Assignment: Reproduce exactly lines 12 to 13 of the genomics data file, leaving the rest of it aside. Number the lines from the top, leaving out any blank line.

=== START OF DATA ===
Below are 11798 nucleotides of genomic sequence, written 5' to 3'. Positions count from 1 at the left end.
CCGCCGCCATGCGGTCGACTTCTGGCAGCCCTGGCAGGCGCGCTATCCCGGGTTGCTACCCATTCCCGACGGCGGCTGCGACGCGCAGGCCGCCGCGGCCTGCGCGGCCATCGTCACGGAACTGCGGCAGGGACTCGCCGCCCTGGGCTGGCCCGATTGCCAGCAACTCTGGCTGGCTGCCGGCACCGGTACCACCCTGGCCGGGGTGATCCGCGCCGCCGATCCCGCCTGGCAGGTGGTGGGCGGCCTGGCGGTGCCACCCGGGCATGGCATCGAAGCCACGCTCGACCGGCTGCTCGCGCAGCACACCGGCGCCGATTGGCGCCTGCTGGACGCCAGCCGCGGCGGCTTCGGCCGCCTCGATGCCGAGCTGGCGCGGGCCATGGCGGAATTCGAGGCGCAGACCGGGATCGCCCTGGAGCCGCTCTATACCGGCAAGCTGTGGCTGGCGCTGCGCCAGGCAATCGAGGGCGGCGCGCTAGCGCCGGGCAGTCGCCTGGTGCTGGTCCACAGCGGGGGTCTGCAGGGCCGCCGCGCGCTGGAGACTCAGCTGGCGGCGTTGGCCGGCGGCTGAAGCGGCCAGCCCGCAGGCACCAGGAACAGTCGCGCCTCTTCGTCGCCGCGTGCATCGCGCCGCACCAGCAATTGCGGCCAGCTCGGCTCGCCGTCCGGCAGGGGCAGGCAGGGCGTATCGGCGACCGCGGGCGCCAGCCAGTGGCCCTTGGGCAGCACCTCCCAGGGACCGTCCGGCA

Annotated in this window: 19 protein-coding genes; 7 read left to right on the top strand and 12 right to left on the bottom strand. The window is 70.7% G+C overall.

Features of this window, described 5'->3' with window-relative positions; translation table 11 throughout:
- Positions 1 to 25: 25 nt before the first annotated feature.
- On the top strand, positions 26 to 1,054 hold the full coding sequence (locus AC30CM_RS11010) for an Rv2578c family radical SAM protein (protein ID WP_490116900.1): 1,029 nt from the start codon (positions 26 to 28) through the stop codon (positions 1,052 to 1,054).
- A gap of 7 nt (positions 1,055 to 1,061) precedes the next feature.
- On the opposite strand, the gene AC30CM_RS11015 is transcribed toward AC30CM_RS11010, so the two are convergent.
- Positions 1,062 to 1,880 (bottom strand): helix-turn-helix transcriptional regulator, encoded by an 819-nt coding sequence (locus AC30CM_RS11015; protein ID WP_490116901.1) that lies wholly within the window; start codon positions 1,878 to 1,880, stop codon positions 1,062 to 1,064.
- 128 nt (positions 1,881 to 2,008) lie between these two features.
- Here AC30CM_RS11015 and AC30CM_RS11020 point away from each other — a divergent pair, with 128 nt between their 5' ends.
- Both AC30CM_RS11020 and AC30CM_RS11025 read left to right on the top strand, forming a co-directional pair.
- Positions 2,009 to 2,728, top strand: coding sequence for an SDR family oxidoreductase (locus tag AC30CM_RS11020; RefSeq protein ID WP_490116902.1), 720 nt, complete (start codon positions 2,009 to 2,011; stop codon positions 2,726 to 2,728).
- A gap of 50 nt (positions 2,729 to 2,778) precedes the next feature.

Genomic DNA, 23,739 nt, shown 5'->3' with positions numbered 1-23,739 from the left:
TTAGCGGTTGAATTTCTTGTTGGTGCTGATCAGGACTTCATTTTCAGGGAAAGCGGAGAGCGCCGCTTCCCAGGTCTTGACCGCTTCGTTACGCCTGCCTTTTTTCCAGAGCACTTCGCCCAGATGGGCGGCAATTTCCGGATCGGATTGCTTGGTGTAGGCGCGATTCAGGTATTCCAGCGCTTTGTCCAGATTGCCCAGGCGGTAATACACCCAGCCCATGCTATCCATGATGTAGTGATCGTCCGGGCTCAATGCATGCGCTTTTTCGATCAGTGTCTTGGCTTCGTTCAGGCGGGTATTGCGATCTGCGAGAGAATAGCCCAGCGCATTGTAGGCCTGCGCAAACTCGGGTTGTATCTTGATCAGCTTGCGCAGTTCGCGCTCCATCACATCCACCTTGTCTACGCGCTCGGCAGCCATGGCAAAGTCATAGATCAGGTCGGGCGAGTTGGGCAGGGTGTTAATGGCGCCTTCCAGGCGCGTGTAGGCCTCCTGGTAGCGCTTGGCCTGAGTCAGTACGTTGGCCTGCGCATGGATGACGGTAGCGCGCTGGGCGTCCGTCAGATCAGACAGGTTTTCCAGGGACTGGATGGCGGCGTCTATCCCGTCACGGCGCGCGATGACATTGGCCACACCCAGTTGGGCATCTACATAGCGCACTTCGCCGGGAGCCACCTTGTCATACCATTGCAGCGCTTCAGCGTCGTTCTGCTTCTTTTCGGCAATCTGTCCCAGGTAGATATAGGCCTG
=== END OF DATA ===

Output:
- Both AC30CM_RS11020 and AC30CM_RS11025 read left to right on the top strand, forming a co-directional pair.
- Positions 2,009 to 2,728, top strand: coding sequence for an SDR family oxidoreductase (locus tag AC30CM_RS11020; RefSeq protein ID WP_490116902.1), 720 nt, complete (start codon positions 2,009 to 2,011; stop codon positions 2,726 to 2,728).